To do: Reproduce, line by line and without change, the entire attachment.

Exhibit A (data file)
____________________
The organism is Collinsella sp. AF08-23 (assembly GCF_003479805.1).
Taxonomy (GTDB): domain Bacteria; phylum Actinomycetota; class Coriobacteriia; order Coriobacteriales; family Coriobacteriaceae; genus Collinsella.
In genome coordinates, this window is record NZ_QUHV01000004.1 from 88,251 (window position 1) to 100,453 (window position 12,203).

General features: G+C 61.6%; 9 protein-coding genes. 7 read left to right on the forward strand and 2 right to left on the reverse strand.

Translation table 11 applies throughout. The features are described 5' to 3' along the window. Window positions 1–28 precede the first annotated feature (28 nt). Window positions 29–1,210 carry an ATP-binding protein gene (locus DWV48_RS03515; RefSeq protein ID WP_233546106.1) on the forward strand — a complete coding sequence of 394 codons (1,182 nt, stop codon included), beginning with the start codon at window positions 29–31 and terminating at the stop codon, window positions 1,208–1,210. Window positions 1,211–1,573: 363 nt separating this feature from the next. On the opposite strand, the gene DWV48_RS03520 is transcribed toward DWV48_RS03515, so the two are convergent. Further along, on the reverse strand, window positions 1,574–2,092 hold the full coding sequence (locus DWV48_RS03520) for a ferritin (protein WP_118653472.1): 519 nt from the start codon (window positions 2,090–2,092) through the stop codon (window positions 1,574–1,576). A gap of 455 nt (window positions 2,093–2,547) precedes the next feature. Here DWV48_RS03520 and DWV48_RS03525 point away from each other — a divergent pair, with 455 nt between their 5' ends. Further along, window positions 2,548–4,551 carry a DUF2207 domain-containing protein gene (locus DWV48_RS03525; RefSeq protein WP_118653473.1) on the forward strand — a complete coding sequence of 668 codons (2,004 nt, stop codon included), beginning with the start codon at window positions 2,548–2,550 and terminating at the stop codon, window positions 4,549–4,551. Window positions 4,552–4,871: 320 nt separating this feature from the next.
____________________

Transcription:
The organism is Collinsella sp. AF08-23 (assembly GCF_003479805.1).
Taxonomy (GTDB): domain Bacteria; phylum Actinomycetota; class Coriobacteriia; order Coriobacteriales; family Coriobacteriaceae; genus Collinsella.
In genome coordinates, this window is record NZ_QUHV01000004.1 from 88,251 (window position 1) to 100,453 (window position 12,203).

General features: G+C 61.6%; 9 protein-coding genes. 7 read left to right on the forward strand and 2 right to left on the reverse strand.

Translation table 11 applies throughout. The features are described 5' to 3' along the window. Window positions 1–28 precede the first annotated feature (28 nt). Window positions 29–1,210 carry an ATP-binding protein gene (locus DWV48_RS03515; RefSeq protein ID WP_233546106.1) on the forward strand — a complete coding sequence of 394 codons (1,182 nt, stop codon included), beginning with the start codon at window positions 29–31 and terminating at the stop codon, window positions 1,208–1,210. Window positions 1,211–1,573: 363 nt separating this feature from the next. On the opposite strand, the gene DWV48_RS03520 is transcribed toward DWV48_RS03515, so the two are convergent. Further along, on the reverse strand, window positions 1,574–2,092 hold the full coding sequence (locus DWV48_RS03520) for a ferritin (protein WP_118653472.1): 519 nt from the start codon (window positions 2,090–2,092) through the stop codon (window positions 1,574–1,576). A gap of 455 nt (window positions 2,093–2,547) precedes the next feature. Here DWV48_RS03520 and DWV48_RS03525 point away from each other — a divergent pair, with 455 nt between their 5' ends. Further along, window positions 2,548–4,551 carry a DUF2207 domain-containing protein gene (locus DWV48_RS03525; RefSeq protein WP_118653473.1) on the forward strand — a complete coding sequence of 668 codons (2,004 nt, stop codon included), beginning with the start codon at window positions 2,548–2,550 and terminating at the stop codon, window positions 4,549–4,551. Window positions 4,552–4,871: 320 nt separating this feature from the next.